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Kinect is officially dead. Really. Officially. It’s dead.

No, really. This time it’s dead.

kinect Polygon
Owen S. Good is a longtime veteran of video games writing, well known for his coverage of sports and racing games.

Kinect, the motion-sensing wonder device for the Xbox 360 and Xbox One, has had many deaths before, but today seems to bring the last spadeful of dirt on its grave. Microsoft has confirmed it is no longer manufacturing Kinect and none will be sold once retailers run out.

Fast Company reported the demise of the motion-sensing device, introduced in 2010 for Xbox 360 and reformulated for the Xbox One’s launch three years later. Kinect support will continue for those who own one of the two sensors, “but ongoing developer tools remain unclear,” says Fast Company, in an interview with Kinect’s creator, Alex Kipman, and Matthew Lapsen, the general manager of marketing for Xbox Devices.

Kinect had been de-emphasized over the past three years, beginning with Microsoft’s decision in May 2014 to unbundle the device from the Xbox One hardware package. Future iterations of the console, beginning with the the Xbox One S launched in 2015 and the Xbox One X on the way in November, do not have the dedicated port for the device. That’s solved with a $50 adapter, if a user cares to get one, but Kinect’s relevance has decreased precipitously over the past two years.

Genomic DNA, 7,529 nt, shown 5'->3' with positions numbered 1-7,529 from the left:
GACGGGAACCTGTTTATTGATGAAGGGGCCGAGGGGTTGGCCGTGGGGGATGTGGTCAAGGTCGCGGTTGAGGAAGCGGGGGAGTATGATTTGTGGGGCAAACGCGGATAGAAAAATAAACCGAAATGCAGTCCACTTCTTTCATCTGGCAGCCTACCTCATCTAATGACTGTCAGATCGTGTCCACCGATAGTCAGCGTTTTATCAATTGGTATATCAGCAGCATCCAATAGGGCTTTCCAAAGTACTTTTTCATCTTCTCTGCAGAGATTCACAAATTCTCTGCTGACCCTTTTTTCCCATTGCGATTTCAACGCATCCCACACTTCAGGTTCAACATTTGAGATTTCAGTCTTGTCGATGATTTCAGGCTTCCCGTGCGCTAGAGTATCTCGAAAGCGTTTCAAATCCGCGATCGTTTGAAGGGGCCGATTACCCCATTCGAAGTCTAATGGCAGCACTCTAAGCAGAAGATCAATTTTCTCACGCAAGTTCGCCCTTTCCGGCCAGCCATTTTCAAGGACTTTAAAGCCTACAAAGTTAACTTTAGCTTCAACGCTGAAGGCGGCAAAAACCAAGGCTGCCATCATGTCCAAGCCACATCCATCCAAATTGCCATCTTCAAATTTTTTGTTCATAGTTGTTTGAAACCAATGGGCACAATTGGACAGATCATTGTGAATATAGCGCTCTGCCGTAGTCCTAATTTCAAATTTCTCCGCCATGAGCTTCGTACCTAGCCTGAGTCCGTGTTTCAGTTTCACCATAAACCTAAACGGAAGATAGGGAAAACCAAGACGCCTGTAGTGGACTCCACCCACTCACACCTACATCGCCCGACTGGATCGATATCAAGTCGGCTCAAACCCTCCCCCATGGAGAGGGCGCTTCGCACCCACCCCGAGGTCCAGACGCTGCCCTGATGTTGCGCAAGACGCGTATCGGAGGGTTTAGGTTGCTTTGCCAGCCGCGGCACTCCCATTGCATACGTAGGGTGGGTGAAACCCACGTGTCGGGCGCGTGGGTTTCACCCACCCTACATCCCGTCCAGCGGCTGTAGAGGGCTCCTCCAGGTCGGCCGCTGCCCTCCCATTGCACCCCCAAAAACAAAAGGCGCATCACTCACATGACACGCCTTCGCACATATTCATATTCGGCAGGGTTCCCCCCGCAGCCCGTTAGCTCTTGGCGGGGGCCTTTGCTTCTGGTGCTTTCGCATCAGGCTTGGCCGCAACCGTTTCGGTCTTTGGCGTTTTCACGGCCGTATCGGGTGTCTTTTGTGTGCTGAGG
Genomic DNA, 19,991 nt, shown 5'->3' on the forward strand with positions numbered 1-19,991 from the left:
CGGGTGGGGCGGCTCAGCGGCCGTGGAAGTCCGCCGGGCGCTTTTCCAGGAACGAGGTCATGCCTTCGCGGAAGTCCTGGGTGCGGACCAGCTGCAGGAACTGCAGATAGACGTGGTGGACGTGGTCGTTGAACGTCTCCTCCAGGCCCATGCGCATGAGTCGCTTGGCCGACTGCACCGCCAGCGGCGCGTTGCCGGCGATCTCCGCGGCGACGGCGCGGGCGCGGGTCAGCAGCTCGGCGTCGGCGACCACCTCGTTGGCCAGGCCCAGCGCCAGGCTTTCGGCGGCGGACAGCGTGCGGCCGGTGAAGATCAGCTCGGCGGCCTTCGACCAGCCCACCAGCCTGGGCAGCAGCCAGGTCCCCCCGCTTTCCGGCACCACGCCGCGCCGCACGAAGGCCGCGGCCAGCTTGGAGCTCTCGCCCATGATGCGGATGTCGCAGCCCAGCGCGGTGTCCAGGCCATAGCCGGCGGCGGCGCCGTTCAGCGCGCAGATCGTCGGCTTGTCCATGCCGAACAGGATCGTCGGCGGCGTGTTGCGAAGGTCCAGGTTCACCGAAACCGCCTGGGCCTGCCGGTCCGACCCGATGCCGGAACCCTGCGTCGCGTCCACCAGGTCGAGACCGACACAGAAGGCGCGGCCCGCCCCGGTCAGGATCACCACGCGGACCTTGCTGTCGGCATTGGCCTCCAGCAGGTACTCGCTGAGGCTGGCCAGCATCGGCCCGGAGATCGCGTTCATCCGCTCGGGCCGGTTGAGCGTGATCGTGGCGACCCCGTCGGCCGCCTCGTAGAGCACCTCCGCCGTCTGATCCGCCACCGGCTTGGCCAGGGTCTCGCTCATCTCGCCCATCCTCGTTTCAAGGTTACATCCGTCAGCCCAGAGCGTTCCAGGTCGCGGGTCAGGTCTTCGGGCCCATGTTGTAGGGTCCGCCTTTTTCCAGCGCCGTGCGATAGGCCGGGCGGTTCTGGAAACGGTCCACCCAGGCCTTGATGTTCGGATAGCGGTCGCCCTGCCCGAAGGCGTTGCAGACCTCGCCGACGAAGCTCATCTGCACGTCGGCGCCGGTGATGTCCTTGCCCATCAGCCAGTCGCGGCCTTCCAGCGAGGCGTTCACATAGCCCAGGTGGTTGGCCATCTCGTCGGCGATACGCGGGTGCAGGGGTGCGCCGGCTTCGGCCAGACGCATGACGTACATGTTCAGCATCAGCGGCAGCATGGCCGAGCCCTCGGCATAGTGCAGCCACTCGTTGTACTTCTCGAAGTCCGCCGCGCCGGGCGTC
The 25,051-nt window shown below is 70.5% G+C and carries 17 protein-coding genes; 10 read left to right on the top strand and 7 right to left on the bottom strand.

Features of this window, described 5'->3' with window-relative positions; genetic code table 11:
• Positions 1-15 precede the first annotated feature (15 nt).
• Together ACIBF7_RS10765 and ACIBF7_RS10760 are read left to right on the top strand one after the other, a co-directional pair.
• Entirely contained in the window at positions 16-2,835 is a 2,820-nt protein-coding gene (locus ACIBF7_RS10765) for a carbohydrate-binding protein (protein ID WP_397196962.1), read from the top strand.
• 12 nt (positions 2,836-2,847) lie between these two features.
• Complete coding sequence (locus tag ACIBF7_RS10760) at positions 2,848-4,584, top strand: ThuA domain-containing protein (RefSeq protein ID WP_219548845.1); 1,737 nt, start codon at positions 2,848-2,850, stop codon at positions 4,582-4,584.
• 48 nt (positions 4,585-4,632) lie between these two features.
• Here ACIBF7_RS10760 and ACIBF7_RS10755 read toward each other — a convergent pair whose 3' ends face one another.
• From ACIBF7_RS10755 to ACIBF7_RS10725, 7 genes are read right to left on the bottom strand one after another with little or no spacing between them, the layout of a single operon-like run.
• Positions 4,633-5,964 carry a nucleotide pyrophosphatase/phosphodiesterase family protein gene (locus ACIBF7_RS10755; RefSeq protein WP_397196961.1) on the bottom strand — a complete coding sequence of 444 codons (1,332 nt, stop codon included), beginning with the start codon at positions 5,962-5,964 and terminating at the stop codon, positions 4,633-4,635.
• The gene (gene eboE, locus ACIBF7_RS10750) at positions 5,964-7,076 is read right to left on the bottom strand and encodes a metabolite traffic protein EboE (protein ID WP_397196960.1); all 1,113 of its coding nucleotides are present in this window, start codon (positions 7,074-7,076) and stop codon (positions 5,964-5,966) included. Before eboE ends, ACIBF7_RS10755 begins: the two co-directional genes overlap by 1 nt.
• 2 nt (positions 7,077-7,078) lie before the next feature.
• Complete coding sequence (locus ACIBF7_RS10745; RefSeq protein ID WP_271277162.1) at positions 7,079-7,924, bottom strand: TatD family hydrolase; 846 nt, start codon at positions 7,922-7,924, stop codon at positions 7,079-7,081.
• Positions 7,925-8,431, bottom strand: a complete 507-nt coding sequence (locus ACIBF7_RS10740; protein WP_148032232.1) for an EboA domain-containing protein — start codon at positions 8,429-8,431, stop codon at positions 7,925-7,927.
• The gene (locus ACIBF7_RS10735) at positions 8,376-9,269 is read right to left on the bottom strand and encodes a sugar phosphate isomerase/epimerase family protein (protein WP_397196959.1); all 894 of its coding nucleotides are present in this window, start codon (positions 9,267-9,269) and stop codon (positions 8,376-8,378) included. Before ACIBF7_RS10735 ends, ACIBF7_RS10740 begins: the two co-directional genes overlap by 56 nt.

Kinect was introduced as “Project Natal” at E3 2009 and debuted at E3 2010 under its brand name with a splashy marketing campaign. The device formally launched the following October. Microsoft touts 35 million Kinect devices sold over the product series’ lifetime, according to Fast Company.

Microsoft’s original vision for the Xbox One involved Kinect in numerous ways users simply didn’t care for. It also didn’t help when Ad Age, a trade publication for the advertising industry, reported comments from a senior Microsoft executive boasting about the device’s ability to gather user data and serve them targeted ads. Microsoft immediately walked back those comments and said the remarks had been taken out of context. At launch, some third-party Kinect mounting kits included plastic sleeves that would cover the sensor’s camera, to defeat any presumed spying on users.

In May 2014, Microsoft announced that Kinect would no longer be a part of the Xbox One package, dropping its price by $100 as a result. Sales of the console, which had lagged (and continue to lag) behind the PlayStation 4 launching at the same time in 2013, saw a boost in the month following. Kinect’s absence was credited with giving developers some extra processing power. By E3 2015, Microsoft was no longer talking about Kinect.

Update: A Microsoft representative gave this statement in response to the news.

Manufacturing for Kinect for Xbox One has ended but it is not the end of the journey for the technology. Kinect continues to delight tens of millions of Xbox owners and Kinect innovations live on in Xbox One, Windows 10, Cortana, Windows Mixed Reality and future technologies.

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